Is Technology Becoming a Pain in Your Child’s Neck?

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Rainer_Maiores / Pixabay

Did you know Canadians send an average of 250 million texts per day?! Along with the convenience that advancing technology provides comes the need to minimize the risk of injury. This is especially true of young people, whose bodies are still developing.

With the ever-increasing daily use of mobile devices, such as smartphones, tablets and handheld games, Chiropractors are seeing an increase in corresponding repetitive strain injuries, also known by names such as ‘text neck’ and ‘Blackberry thumb’. Repetitive strain injuries are injuries of the muscles, joints and nerves that are often caused by repetitive tasks, forceful exertions, vibrations, or sustained or awkward positions.

What is Text Neck?

Text neck is an overuse syndrome that results from excessive strain on the spine and surrounding muscles from looking in a forward and downward position at a handheld device for long periods of time. Headache, upper back, shoulder and neck pain are associated with maintaining this posture for an extended period of time, day after day.

As the head moves forward, its centre of gravity changes and the head becomes a heavier strain on the spine and surrounding muscles.

Young people are especially at risk as they are heavy users of smartphones and handheld gaming devices. Text neck and neck strain can cause postural abnormalities and changing growth patterns, especially in the upper spine.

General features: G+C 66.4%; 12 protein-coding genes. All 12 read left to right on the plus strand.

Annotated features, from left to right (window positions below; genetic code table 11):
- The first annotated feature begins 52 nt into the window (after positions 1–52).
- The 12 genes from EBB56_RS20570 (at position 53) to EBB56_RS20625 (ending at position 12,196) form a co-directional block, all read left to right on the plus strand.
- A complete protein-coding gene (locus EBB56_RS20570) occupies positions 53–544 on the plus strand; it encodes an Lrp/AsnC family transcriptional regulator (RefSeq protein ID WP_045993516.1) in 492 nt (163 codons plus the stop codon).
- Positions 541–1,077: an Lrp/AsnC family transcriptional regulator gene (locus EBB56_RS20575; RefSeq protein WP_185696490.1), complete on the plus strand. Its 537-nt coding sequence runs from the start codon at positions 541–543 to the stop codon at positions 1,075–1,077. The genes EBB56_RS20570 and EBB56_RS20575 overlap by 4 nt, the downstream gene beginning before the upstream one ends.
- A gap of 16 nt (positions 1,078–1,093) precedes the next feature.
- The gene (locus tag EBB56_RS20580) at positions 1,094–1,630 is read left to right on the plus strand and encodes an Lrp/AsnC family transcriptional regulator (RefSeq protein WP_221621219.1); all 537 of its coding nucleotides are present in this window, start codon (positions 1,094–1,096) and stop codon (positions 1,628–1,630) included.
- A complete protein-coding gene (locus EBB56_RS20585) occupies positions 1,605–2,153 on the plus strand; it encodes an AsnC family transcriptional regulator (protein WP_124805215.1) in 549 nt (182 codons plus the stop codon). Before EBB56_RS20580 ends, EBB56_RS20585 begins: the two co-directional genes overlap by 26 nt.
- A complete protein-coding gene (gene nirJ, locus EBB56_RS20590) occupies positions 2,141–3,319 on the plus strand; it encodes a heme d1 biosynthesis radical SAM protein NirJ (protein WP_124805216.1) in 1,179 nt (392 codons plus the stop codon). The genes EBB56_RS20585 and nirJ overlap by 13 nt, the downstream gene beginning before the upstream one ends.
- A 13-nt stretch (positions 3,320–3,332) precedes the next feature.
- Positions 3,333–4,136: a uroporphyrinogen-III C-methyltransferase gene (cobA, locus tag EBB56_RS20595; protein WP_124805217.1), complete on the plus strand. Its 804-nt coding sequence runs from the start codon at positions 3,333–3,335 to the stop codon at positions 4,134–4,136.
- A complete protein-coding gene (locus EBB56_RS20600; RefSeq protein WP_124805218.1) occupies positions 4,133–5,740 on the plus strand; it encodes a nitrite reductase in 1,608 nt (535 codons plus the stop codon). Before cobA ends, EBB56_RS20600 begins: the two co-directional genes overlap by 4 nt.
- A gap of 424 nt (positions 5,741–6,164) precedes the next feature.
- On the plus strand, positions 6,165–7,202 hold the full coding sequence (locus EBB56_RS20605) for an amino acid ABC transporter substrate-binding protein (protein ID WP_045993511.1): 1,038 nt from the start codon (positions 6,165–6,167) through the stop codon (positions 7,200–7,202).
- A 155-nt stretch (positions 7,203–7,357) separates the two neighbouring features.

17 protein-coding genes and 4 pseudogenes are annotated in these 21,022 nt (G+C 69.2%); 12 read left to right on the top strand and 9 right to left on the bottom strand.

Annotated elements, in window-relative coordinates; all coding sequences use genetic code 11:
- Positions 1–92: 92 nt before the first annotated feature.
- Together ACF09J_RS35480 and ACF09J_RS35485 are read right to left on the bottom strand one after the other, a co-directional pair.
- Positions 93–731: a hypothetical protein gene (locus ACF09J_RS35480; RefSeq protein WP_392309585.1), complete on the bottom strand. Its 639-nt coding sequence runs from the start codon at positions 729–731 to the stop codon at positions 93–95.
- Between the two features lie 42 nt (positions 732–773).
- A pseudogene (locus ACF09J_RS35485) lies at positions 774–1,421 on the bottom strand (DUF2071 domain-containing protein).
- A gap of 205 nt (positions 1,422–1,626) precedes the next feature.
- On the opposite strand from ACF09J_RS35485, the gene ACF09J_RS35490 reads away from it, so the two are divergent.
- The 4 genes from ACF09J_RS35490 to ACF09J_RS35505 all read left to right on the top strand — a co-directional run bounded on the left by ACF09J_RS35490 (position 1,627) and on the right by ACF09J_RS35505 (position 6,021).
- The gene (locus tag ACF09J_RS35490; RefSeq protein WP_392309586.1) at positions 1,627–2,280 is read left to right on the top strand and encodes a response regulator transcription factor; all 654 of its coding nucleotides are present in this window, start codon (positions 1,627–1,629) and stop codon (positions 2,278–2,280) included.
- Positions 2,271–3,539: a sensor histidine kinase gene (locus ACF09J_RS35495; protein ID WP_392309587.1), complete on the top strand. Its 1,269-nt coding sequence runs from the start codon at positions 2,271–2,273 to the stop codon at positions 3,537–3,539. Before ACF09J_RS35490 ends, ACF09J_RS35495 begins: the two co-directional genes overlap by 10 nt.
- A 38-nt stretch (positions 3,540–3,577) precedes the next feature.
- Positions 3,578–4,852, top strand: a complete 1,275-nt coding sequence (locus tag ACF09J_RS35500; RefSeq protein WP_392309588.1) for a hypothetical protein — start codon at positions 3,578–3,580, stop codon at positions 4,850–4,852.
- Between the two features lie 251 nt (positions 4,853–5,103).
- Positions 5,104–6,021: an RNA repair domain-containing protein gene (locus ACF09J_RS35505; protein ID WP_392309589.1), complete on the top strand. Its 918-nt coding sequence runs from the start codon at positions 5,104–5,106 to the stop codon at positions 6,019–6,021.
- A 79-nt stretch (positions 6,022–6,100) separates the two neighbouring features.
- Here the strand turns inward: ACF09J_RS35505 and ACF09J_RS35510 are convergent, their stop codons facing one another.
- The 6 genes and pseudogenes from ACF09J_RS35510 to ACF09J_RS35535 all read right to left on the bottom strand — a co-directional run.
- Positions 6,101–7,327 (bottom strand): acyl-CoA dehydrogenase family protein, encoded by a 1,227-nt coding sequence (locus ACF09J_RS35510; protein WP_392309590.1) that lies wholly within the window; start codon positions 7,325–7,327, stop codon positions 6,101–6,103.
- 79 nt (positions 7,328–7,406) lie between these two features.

Technology isn’t going anywhere, so how can we help our children minimize the risks?

Since text neck is a postural abnormality, the key is to stress the importance of strong posture and how to achieve it.

Tips to Avoid Text Neck

  • Sit up straight with chest out and shoulders back.
  • Bring your arms up to eye level so you don’t have to look down to see the screen.
  • If you must look down, tuck your chin into your neck instead of hanging your head forward.
  • If you use your mobile device for extensive typing, consider investing in an external keyboard.
  • Rest your forearms on a pillow while typing to minimize neck tension.
  • Avoid using mobile devices in bright sunlight. Straining to see the screen often leads to jutting the chin forward, straining the muscles that support the head.

The best way to minimize the risk of repetitive strain injuries related to mobile devices is to limit use of these devices.

Encourage your child to take regular breaks from mobile devices and get regular physical activity to offset the effects of leaning over a smartphone or tablet.

If you are concerned your child is suffering from a repetitive strain injury like text neck, talk to a health care provider. Your Chiropractor is trained to treat repetitive strain injuries in all age groups and can provide advice on achieving a balanced health lifestyle for your whole family.

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